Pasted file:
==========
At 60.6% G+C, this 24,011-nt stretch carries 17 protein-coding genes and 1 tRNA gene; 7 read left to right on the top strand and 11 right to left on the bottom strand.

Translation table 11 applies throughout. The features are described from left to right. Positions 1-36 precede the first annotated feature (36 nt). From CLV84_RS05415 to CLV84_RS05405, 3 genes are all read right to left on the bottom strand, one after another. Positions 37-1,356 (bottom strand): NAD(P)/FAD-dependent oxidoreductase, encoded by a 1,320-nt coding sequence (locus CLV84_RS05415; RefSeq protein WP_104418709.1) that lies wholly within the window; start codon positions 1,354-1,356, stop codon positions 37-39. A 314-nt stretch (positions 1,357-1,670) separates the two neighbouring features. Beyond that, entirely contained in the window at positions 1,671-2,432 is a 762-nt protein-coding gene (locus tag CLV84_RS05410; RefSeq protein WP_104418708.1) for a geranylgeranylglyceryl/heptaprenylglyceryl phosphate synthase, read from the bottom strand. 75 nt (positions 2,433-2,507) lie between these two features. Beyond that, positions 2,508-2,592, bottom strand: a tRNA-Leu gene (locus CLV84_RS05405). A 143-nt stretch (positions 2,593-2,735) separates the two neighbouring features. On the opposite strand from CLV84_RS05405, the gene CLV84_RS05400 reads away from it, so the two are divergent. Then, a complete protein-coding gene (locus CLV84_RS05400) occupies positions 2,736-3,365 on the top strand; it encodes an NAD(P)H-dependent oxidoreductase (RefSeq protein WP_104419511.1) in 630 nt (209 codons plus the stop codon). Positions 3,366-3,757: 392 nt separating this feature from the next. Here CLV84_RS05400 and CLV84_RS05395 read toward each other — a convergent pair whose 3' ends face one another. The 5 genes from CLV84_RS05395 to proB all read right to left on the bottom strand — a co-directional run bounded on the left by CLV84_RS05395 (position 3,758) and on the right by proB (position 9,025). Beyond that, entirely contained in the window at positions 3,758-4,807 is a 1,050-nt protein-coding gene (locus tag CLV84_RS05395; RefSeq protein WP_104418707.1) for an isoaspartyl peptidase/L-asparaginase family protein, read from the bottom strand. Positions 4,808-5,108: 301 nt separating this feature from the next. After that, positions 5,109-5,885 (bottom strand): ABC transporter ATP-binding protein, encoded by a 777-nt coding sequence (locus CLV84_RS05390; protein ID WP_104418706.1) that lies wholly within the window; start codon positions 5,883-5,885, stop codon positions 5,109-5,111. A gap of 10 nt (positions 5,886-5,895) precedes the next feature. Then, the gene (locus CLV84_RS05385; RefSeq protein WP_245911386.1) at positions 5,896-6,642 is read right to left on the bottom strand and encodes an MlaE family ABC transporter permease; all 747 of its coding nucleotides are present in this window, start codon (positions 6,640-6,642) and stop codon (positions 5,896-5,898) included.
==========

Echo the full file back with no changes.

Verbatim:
At 60.6% G+C, this 24,011-nt stretch carries 17 protein-coding genes and 1 tRNA gene; 7 read left to right on the top strand and 11 right to left on the bottom strand.

Translation table 11 applies throughout. The features are described from left to right. Positions 1-36 precede the first annotated feature (36 nt). From CLV84_RS05415 to CLV84_RS05405, 3 genes are all read right to left on the bottom strand, one after another. Positions 37-1,356 (bottom strand): NAD(P)/FAD-dependent oxidoreductase, encoded by a 1,320-nt coding sequence (locus CLV84_RS05415; RefSeq protein WP_104418709.1) that lies wholly within the window; start codon positions 1,354-1,356, stop codon positions 37-39. A 314-nt stretch (positions 1,357-1,670) separates the two neighbouring features. Beyond that, entirely contained in the window at positions 1,671-2,432 is a 762-nt protein-coding gene (locus tag CLV84_RS05410; RefSeq protein WP_104418708.1) for a geranylgeranylglyceryl/heptaprenylglyceryl phosphate synthase, read from the bottom strand. 75 nt (positions 2,433-2,507) lie between these two features. Beyond that, positions 2,508-2,592, bottom strand: a tRNA-Leu gene (locus CLV84_RS05405). A 143-nt stretch (positions 2,593-2,735) separates the two neighbouring features. On the opposite strand from CLV84_RS05405, the gene CLV84_RS05400 reads away from it, so the two are divergent. Then, a complete protein-coding gene (locus CLV84_RS05400) occupies positions 2,736-3,365 on the top strand; it encodes an NAD(P)H-dependent oxidoreductase (RefSeq protein WP_104419511.1) in 630 nt (209 codons plus the stop codon). Positions 3,366-3,757: 392 nt separating this feature from the next. Here CLV84_RS05400 and CLV84_RS05395 read toward each other — a convergent pair whose 3' ends face one another. The 5 genes from CLV84_RS05395 to proB all read right to left on the bottom strand — a co-directional run bounded on the left by CLV84_RS05395 (position 3,758) and on the right by proB (position 9,025). Beyond that, entirely contained in the window at positions 3,758-4,807 is a 1,050-nt protein-coding gene (locus tag CLV84_RS05395; RefSeq protein WP_104418707.1) for an isoaspartyl peptidase/L-asparaginase family protein, read from the bottom strand. Positions 4,808-5,108: 301 nt separating this feature from the next. After that, positions 5,109-5,885 (bottom strand): ABC transporter ATP-binding protein, encoded by a 777-nt coding sequence (locus CLV84_RS05390; protein ID WP_104418706.1) that lies wholly within the window; start codon positions 5,883-5,885, stop codon positions 5,109-5,111. A gap of 10 nt (positions 5,886-5,895) precedes the next feature. Then, the gene (locus CLV84_RS05385; RefSeq protein WP_245911386.1) at positions 5,896-6,642 is read right to left on the bottom strand and encodes an MlaE family ABC transporter permease; all 747 of its coding nucleotides are present in this window, start codon (positions 6,640-6,642) and stop codon (positions 5,896-5,898) included.